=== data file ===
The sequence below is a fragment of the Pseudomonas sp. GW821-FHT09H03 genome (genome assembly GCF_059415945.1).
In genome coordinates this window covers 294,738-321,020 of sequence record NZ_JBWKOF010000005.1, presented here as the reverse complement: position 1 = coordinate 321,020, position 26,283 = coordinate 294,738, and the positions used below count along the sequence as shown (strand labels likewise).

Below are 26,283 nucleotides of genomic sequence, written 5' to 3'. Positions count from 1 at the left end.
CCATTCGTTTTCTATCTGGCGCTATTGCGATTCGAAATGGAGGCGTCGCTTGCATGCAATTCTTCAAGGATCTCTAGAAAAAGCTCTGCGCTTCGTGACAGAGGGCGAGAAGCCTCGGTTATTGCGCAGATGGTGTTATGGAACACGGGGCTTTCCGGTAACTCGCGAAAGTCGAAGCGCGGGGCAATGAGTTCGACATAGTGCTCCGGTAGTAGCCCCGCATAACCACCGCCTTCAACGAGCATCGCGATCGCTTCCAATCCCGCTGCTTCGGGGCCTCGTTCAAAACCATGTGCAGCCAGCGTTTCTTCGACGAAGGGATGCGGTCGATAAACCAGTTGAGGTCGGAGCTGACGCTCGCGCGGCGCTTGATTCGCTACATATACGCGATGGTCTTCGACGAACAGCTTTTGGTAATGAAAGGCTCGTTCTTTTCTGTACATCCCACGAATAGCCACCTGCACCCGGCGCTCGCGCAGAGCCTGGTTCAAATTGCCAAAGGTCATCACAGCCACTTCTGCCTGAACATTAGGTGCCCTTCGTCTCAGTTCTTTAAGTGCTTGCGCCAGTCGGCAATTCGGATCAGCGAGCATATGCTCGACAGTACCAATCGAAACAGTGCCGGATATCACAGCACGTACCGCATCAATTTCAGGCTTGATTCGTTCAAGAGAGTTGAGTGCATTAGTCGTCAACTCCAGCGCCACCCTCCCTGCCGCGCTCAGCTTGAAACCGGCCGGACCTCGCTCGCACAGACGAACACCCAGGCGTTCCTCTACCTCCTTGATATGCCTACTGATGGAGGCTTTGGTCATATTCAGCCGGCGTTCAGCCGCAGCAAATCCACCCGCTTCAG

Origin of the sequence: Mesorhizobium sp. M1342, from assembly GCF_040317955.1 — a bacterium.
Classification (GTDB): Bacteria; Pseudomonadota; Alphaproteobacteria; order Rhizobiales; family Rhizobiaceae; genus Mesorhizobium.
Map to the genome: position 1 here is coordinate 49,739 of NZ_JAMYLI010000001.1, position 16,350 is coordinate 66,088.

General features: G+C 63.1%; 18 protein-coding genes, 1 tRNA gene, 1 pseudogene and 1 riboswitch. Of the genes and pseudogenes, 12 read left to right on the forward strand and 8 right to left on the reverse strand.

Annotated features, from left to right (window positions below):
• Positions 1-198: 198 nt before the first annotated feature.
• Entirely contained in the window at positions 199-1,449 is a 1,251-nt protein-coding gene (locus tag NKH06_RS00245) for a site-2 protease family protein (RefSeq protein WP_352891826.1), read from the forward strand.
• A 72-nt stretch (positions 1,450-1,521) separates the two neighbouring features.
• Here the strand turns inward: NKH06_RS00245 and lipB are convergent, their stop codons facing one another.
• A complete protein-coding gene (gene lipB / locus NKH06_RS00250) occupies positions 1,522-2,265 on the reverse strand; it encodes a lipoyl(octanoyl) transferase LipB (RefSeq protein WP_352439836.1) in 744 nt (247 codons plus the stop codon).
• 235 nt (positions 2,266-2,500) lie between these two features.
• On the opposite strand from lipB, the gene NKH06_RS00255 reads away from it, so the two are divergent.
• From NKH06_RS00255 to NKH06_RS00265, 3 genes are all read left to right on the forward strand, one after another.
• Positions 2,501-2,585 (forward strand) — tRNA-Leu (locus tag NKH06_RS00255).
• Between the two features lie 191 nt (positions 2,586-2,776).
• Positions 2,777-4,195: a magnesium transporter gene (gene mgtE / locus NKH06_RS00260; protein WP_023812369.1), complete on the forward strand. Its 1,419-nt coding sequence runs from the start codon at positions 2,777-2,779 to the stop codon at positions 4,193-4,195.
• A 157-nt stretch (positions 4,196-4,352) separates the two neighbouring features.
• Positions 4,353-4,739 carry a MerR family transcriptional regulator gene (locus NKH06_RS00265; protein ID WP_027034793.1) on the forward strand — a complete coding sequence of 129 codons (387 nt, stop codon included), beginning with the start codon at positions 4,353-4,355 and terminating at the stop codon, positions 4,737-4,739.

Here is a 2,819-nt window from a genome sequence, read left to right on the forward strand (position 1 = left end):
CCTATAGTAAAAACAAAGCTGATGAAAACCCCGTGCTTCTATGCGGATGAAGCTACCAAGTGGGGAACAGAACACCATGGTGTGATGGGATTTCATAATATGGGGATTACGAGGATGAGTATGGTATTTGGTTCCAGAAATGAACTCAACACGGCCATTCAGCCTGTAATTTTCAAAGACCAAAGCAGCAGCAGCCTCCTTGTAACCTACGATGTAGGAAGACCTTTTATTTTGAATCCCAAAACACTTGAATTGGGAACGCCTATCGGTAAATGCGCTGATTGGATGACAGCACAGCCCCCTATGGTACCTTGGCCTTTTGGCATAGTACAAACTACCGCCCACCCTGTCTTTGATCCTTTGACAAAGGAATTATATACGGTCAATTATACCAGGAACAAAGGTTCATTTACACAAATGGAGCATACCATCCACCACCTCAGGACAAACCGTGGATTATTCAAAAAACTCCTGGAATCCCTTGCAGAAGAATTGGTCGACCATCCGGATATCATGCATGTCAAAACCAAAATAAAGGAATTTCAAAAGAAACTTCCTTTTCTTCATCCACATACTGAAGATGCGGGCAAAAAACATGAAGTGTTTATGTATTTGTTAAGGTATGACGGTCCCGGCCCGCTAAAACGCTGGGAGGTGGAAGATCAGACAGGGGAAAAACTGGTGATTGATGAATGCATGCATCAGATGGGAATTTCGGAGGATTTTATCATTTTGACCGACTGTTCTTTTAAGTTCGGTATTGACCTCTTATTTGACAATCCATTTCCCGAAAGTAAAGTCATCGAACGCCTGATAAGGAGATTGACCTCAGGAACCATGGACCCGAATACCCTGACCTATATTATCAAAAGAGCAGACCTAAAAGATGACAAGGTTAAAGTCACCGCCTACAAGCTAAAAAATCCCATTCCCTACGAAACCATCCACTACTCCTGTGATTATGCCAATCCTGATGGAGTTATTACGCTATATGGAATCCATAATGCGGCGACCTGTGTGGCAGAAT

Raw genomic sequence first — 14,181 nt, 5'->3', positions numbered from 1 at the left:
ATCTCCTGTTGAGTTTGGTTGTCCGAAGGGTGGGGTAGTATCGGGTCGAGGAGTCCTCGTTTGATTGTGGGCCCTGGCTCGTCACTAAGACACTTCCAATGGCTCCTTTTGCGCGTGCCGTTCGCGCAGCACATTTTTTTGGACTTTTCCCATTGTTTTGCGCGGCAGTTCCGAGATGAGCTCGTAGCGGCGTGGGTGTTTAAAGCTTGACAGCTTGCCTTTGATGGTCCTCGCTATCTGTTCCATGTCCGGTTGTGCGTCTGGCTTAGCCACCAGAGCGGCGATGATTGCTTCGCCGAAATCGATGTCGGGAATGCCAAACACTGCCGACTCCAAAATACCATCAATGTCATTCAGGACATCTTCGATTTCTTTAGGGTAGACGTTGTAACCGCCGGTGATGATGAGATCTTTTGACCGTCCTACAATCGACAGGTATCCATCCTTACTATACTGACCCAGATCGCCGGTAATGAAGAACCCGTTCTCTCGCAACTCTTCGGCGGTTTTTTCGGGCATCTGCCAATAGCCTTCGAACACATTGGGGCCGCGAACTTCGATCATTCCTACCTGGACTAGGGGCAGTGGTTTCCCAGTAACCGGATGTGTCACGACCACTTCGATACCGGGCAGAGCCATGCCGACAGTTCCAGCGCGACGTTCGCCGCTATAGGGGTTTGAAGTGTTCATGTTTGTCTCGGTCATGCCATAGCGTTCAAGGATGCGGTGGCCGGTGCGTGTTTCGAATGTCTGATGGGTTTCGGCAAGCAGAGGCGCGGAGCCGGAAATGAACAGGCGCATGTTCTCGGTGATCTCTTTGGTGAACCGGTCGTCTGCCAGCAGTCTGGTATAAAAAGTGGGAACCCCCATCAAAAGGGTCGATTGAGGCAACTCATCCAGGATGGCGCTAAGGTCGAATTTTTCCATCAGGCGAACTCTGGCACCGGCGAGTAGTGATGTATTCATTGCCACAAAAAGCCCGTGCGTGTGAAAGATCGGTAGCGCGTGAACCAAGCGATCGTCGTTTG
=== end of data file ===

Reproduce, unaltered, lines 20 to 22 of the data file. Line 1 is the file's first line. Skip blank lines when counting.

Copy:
• Positions 2,777-4,195: a magnesium transporter gene (gene mgtE / locus NKH06_RS00260; protein WP_023812369.1), complete on the forward strand. Its 1,419-nt coding sequence runs from the start codon at positions 2,777-2,779 to the stop codon at positions 4,193-4,195.
• A 157-nt stretch (positions 4,196-4,352) separates the two neighbouring features.
• Positions 4,353-4,739 carry a MerR family transcriptional regulator gene (locus NKH06_RS00265; protein ID WP_027034793.1) on the forward strand — a complete coding sequence of 129 codons (387 nt, stop codon included), beginning with the start codon at positions 4,353-4,355 and terminating at the stop codon, positions 4,737-4,739.